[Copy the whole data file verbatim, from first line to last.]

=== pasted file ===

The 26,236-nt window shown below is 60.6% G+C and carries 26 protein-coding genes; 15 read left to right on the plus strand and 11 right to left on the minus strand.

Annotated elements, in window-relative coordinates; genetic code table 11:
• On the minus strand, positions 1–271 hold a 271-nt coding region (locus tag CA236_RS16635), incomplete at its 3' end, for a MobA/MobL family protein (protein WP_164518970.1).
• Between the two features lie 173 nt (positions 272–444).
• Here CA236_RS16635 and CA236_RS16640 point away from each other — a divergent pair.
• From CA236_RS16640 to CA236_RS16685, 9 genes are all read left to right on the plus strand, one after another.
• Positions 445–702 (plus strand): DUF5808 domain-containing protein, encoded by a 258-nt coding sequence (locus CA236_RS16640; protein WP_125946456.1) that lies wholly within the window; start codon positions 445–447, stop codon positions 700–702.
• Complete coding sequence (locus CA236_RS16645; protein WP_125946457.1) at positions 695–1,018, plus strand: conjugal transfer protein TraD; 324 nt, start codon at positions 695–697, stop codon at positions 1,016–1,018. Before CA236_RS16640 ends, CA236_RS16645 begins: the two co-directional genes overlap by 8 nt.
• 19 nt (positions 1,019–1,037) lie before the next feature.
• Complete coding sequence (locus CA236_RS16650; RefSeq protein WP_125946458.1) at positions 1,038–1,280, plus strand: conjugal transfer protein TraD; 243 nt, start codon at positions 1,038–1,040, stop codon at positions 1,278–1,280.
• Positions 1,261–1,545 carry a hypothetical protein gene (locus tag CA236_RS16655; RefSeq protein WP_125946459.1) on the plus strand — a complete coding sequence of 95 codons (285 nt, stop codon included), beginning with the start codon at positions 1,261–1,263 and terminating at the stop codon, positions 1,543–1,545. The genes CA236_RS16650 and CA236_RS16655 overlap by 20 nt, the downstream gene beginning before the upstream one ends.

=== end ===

The 26,236-nt window shown below is 60.6% G+C and carries 26 protein-coding genes; 15 read left to right on the plus strand and 11 right to left on the minus strand.

Annotated elements, in window-relative coordinates; genetic code table 11:
• On the minus strand, positions 1–271 hold a 271-nt coding region (locus tag CA236_RS16635), incomplete at its 3' end, for a MobA/MobL family protein (protein WP_164518970.1).
• Between the two features lie 173 nt (positions 272–444).
• Here CA236_RS16635 and CA236_RS16640 point away from each other — a divergent pair.
• From CA236_RS16640 to CA236_RS16685, 9 genes are all read left to right on the plus strand, one after another.
• Positions 445–702 (plus strand): DUF5808 domain-containing protein, encoded by a 258-nt coding sequence (locus CA236_RS16640; protein WP_125946456.1) that lies wholly within the window; start codon positions 445–447, stop codon positions 700–702.
• Complete coding sequence (locus CA236_RS16645; protein WP_125946457.1) at positions 695–1,018, plus strand: conjugal transfer protein TraD; 324 nt, start codon at positions 695–697, stop codon at positions 1,016–1,018. Before CA236_RS16640 ends, CA236_RS16645 begins: the two co-directional genes overlap by 8 nt.
• 19 nt (positions 1,019–1,037) lie before the next feature.
• Complete coding sequence (locus CA236_RS16650; RefSeq protein WP_125946458.1) at positions 1,038–1,280, plus strand: conjugal transfer protein TraD; 243 nt, start codon at positions 1,038–1,040, stop codon at positions 1,278–1,280.
• Positions 1,261–1,545 carry a hypothetical protein gene (locus tag CA236_RS16655; RefSeq protein WP_125946459.1) on the plus strand — a complete coding sequence of 95 codons (285 nt, stop codon included), beginning with the start codon at positions 1,261–1,263 and terminating at the stop codon, positions 1,543–1,545. The genes CA236_RS16650 and CA236_RS16655 overlap by 20 nt, the downstream gene beginning before the upstream one ends.